Johnny: I must say that, coming into this interview, I knew of you as a performer, but now that it’s wrapping up, I have to say that I really do admire your tremendous charitable spirit. It’s very heartening. I find you to be a very good heart in addition to an excellent performer, and it was an honor to speak to you.

Magdalene: You, too. Thank you so much for the interview. I just love talking to people. I love talking to fans. It was awesome to talk to you, because I’ve read some of your interviews. I’m honored that you wanted to speak to me.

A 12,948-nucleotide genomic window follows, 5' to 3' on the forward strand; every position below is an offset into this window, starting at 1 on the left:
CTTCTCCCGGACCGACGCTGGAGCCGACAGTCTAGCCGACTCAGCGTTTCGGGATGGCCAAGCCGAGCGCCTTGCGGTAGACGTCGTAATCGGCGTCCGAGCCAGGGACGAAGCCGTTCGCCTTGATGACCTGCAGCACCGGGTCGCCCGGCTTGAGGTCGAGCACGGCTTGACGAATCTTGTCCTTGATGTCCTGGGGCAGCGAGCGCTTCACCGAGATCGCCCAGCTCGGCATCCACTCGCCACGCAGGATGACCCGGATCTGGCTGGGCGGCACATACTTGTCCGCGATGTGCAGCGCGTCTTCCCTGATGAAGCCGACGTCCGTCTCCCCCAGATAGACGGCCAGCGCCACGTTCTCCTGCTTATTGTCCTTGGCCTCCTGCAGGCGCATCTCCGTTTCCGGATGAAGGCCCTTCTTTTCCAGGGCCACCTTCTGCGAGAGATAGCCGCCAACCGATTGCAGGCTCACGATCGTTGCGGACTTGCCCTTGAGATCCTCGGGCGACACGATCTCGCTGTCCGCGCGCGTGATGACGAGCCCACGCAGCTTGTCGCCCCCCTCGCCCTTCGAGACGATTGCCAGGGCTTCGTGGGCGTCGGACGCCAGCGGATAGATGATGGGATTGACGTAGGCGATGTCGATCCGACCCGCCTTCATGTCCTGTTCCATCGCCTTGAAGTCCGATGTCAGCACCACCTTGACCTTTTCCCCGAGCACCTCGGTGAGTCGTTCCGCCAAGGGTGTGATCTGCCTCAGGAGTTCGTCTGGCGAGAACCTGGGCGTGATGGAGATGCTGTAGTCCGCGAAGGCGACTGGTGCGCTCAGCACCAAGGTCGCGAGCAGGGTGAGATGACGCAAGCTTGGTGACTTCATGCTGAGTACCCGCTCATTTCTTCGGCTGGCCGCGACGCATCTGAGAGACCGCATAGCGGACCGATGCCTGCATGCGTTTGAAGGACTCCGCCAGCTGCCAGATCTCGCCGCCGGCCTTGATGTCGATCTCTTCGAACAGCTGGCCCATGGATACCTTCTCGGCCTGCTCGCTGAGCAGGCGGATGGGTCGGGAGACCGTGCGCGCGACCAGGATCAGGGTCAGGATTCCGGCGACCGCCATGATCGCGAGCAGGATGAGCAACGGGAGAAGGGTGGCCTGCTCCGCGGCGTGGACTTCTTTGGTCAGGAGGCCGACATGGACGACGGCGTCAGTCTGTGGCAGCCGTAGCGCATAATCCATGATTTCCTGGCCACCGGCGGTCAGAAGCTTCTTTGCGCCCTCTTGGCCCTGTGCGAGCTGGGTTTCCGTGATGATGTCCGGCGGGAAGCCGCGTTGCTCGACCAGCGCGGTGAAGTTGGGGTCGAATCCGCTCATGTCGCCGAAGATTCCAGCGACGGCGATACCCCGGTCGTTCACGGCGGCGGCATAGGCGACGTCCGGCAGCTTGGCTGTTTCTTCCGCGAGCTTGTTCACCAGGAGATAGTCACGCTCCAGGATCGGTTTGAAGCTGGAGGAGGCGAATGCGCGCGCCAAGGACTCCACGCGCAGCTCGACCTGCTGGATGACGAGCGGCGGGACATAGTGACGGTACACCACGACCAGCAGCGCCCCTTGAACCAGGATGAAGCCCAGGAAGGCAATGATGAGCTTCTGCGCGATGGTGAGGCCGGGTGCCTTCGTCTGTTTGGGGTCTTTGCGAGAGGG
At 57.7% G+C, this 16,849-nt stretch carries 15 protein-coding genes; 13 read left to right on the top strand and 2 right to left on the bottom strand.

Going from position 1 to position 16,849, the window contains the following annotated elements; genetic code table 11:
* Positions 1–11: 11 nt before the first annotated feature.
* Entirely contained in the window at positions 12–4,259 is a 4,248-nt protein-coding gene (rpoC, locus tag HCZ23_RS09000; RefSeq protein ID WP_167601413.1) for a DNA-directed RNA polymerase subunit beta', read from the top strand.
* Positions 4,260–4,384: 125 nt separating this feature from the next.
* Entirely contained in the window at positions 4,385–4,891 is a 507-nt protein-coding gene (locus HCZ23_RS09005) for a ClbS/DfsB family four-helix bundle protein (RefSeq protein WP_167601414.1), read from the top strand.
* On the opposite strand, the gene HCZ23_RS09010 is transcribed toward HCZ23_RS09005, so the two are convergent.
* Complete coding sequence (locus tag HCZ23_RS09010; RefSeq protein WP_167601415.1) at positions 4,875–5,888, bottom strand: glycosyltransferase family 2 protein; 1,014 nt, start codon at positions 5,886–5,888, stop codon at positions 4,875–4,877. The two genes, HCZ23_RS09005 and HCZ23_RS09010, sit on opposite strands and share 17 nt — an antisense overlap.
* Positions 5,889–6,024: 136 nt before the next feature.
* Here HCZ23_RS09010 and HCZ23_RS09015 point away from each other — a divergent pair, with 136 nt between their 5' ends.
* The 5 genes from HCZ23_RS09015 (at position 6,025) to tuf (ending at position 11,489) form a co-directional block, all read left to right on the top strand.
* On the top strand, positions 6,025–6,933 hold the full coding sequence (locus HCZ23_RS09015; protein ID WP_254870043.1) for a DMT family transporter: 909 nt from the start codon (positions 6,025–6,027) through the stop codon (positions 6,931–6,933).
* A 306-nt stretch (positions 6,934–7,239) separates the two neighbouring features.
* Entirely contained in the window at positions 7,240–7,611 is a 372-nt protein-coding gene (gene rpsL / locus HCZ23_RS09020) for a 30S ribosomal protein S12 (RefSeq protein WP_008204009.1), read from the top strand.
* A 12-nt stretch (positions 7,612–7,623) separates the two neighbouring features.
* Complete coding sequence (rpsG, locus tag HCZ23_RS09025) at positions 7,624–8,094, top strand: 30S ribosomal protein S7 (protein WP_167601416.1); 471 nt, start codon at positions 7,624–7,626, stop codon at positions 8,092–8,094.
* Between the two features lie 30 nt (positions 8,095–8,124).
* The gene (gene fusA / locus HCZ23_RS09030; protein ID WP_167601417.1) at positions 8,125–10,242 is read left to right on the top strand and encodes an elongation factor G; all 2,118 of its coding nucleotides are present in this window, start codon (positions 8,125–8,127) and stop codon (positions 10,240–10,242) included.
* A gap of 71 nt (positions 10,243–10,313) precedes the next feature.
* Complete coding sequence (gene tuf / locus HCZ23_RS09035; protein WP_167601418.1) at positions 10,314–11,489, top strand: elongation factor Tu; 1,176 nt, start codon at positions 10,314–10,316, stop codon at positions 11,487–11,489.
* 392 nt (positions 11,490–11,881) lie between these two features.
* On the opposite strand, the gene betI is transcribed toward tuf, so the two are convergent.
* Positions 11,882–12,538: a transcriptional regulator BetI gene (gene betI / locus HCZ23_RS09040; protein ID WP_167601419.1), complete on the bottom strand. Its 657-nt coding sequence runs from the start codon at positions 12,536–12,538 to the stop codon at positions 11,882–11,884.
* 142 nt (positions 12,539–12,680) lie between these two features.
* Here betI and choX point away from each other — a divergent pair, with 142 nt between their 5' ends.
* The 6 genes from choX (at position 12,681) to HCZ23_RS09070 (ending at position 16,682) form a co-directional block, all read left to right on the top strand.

Johnny: In summation, I thank you for taking the time to do this, and I look forward to your future output.

Magdalene: Anytime, and thank you so much again.

Johnny: No problem. I hope you have a good afternoon.

Magdalene: Okay. Have a good evening.

Johnny: Okay, bye.

Magdalene: Bye bye.

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I would once more like to thank Magdalene St. Michaels for taking the time to speak to me. For more on her life and work, visit Magdalene on Twitter (Warning: NSFW content).

Who will I flashback with next? Stay tuned.